Unit 6: Correlation and Regression
If two data points move in the same direction, does that mean that one causes the other? How are we to analyze their correlation?
Regression is an analysis of the relationship of one variable to another. A regression might identify, for example, the relationship between car speed and the number of fatal accidents. In this example, speed and number of accidents are the two variables; the number of accidents is said to be the dependent variable, because the number of accidents depends on the speed. Speed is considered the independent variable. While regressions can be calculated manually, a statistically significant data set could take a long time to regress.
Regressions not only allow us to determine whether a relationship exists but also to identify how strong that relationship is. The measure of this relationship is known as the regression coefficient. If the regression coefficient is relatively low, then speed may not be the major factor in fatal accidents. Perhaps the major factor is the time of day, whether it rained or not, or if alcohol was involved. With multiple regression, a number of independent variables can be tested against the dependent variable at the same time. The regression coefficient would determine which variables have the strongest relationship with the dependent variable. In business, you will frequently use regression to predict future events. Though not an exact science, regression can be used to make reliable predictions if enough variables are identified. For example, first responders could use regression outputs to predict the number of fatal accidents in a given shift based on average travel speed, time of day, weather, and any other factors deemed significant. This unit will also stress the importance of determining the factors that most likely contribute to a dependent variable.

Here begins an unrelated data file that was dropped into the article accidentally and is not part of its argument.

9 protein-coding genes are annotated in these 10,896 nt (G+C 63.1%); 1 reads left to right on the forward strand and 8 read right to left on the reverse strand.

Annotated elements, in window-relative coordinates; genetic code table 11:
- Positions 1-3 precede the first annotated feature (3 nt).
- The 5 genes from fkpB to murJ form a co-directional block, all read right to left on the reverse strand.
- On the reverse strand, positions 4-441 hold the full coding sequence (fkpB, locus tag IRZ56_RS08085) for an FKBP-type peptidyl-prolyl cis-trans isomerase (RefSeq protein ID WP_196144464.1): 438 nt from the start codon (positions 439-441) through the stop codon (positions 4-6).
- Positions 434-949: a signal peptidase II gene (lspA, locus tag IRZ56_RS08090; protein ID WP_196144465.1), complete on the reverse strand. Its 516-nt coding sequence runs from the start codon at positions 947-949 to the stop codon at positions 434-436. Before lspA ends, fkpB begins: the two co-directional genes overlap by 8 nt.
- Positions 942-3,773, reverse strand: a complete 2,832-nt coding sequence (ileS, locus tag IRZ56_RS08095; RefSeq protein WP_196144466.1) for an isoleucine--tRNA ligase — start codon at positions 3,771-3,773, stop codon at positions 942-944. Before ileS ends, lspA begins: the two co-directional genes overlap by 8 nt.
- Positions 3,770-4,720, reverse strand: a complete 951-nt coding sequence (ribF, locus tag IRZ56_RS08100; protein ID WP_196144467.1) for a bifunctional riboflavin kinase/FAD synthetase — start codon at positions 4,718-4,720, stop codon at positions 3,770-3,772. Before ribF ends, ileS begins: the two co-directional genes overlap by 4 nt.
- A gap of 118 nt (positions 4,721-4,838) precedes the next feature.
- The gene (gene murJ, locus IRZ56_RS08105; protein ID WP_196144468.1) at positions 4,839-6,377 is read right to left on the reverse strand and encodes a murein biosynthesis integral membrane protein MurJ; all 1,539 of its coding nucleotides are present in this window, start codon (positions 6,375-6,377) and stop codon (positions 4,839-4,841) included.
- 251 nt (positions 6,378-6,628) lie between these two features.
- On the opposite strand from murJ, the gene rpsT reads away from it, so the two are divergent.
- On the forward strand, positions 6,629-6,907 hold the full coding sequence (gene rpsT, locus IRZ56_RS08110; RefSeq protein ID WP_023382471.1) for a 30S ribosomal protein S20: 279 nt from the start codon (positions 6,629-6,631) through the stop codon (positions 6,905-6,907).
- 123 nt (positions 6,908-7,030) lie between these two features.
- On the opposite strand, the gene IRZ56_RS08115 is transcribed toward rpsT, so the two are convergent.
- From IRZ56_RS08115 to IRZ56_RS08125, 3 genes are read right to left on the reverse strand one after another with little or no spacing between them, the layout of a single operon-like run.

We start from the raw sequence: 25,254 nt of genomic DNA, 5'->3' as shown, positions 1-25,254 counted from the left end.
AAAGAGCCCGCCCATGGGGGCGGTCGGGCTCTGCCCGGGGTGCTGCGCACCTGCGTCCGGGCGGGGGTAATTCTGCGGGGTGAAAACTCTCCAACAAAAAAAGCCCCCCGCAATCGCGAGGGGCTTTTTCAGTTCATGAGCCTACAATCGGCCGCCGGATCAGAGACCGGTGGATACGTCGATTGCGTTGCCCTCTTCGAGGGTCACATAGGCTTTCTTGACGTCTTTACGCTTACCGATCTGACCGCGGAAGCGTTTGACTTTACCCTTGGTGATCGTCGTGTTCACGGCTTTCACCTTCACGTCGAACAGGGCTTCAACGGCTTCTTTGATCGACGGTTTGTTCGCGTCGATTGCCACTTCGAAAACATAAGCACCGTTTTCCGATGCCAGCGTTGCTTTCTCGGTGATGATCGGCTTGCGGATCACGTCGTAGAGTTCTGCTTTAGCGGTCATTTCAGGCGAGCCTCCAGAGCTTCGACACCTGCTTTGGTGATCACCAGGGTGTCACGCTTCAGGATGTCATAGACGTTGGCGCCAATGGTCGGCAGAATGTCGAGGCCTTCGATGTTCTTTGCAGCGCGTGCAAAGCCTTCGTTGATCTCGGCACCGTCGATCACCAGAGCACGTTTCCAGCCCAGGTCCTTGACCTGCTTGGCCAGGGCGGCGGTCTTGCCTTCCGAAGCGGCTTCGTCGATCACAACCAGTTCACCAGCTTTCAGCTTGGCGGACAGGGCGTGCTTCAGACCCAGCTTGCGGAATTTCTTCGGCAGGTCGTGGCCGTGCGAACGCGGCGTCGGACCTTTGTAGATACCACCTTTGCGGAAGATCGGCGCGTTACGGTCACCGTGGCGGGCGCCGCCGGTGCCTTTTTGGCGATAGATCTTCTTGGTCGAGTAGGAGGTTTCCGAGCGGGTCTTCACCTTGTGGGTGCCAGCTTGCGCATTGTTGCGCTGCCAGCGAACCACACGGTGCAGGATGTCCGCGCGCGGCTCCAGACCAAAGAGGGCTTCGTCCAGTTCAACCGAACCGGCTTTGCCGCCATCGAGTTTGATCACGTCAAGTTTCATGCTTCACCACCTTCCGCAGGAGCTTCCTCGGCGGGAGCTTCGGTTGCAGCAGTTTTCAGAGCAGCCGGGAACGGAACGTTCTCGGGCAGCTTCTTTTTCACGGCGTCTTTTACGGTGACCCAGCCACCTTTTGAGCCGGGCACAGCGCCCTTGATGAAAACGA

Regression is often used in finance. Investors often want to know the relationship between a stock's performance and the overall performance of the market. By regressing the period returns of a stock with the returns of the market, investors can see the regression coefficient. This coefficient is known as a stock's beta and is covered extensively in BUS202: Principles of Finance.
Completing this unit should take you approximately 5 hours.